US, Iran relations: Will thaw set in?
Next week’s UN General Assembly meetings will offer US President Barack Obama a chance to extend a hand, both literally and figuratively, to new Iranian President Hassan Rowhani.
The White House said on Thursday a meeting was possible, the first between US and Iranian presidents since the 1979 revolution.
“It’s possible, but it has always been possible,” White House spokesman Jay Carney said. “The extended hand has been there from the moment the president was sworn in.”
It looks more likely to be a handshake and brief exchange of pleasantries rather than a formal meeting where the leaders could talk at greater length. With conciliatory overtures and gestures emanating from Iran’s ruling echelon at a surprising pace in recent days, the White House is looking for the right balance in forming a response. Obama eventually wants to encourage Iran to make concessions in talks over its nuclear program. But if he embraces Tehran too warmly before it takes concrete actions, he would risk criticism that he is fumbling another foreign policy issue after struggling to handle crises over Syria and Egypt.
On Thursday, Rowhani published an opinion piece in the Washington Post urging other leaders “to respond genuinely to my government’s efforts to engage in constructive dialogue.”
For its part, the White House said this week Obama had written Rowhani to convey the message “that the US is ready to resolve the nuclear issue in a way that allows Iran to demonstrate that its nuclear program is for exclusively peaceful purposes.” A US official said the White House hoped to engineer a handshake in the UN building between the two leaders, but by no means a full meeting, and a second official also bet on a handshake, while saying there were currently no such plans. Regardless of whether Obama and Rowhani shake hands, the more serious issue is whether both countries are ready to get into a direct bilateral discussion. The US suspects Iran of using its civilian nuclear program as a cover to develop atomic weapons, something it sees as a threat to Israel and to US allies in the Gulf. Iran denies that, saying its nuclear program is for purely peaceful purposes. Speeches by Obama and Rowhani, who address the United Nations next Tuesday, will attract scrutiny for signs of a thaw.
Rowhani may extend what many analysts regard as a charm offensive by distancing himself from remarks by his predecessor, Mahmoud Ahmadinejad, who was widely vilified in the West for doubting the Holocaust and questioning Israel’s right to exist.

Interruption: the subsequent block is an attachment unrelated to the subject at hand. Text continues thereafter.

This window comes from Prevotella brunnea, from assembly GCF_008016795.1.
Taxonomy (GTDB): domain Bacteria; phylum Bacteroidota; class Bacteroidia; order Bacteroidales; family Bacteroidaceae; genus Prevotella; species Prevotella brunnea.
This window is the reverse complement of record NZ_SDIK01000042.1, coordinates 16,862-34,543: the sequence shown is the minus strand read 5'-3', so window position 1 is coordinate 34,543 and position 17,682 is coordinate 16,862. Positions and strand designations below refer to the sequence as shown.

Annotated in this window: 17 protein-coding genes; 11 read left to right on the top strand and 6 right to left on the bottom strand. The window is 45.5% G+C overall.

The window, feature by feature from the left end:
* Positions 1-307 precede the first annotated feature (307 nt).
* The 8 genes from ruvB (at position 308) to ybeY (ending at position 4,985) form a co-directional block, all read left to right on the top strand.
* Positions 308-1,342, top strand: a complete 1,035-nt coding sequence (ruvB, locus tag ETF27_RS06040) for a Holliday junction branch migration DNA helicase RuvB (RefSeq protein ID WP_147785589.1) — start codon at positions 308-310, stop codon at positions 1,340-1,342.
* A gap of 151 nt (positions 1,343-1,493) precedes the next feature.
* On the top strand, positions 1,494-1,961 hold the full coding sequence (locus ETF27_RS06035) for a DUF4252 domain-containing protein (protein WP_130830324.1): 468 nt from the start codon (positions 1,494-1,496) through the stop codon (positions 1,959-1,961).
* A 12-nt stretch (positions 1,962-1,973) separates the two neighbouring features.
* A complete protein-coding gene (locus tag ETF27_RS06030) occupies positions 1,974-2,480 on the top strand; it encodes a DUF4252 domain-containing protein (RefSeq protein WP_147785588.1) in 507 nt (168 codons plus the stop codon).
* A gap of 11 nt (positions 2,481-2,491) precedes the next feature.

Obama’s speech must strike a balance, analysts said, between showing a readiness to engage Iran — a message he conveyed in his first week as president in 2009 by saying he would extend a hand if they would “unclench their fist” — and stressing that talks could not be endless and Iran must curb its nuclear program. In so doing, Obama needs to keep the door open to talks while protecting himself from attacks from conservatives who may regard his willingness to talk as weakness, particularly after his recent decision not to bomb Syria.
Elliott Abrams, who served under former Republican President George W. Bush and is now at the Council on Foreign Relations think tank, said Obama was right to test whether Iran was willing to negotiate but should avoid an encounter with Rowhani himself.
Saying the two are not equals because Rowhani serves under Iranian Supreme Leader Ali Khamenei, Abrams said: “Such a meeting is likely to be read in Tehran as showing how anxious Obama is for a deal. It ought to be avoided.”
Abrams also said Obama had undercut his leverage with Iran by striking a diplomatic deal with Russia to try to eliminate Syrian nuclear weapons rather than launching a military strike that he appeared poised to order in late August.
While there has been speculation of talks between the two presidents or between US Secretary of State John Kerry and Iranian Foreign Minister Jawad Zarif during the UN meetings, current and former US officials said lower-level contact might make more sense. Karim Sadjadpour, an Iran expert at the Carnegie Endowment for International Peace, said a genuine rapprochement between Iran and the United States was unlikely but that an Obama-Rowhani handshake “could open a path toward detente.”
He argued that Rowhani and his foreign minister might succeed in impressing other Western nations with their more conciliatory tone and that could, over time, make it harder for the United States to sustain economic sanctions on Iran.
“I think the double-edged sword Rowhani and Zarif present to the United States and Israel is that Iran is now easier to engage, but more difficult to isolate,” he added.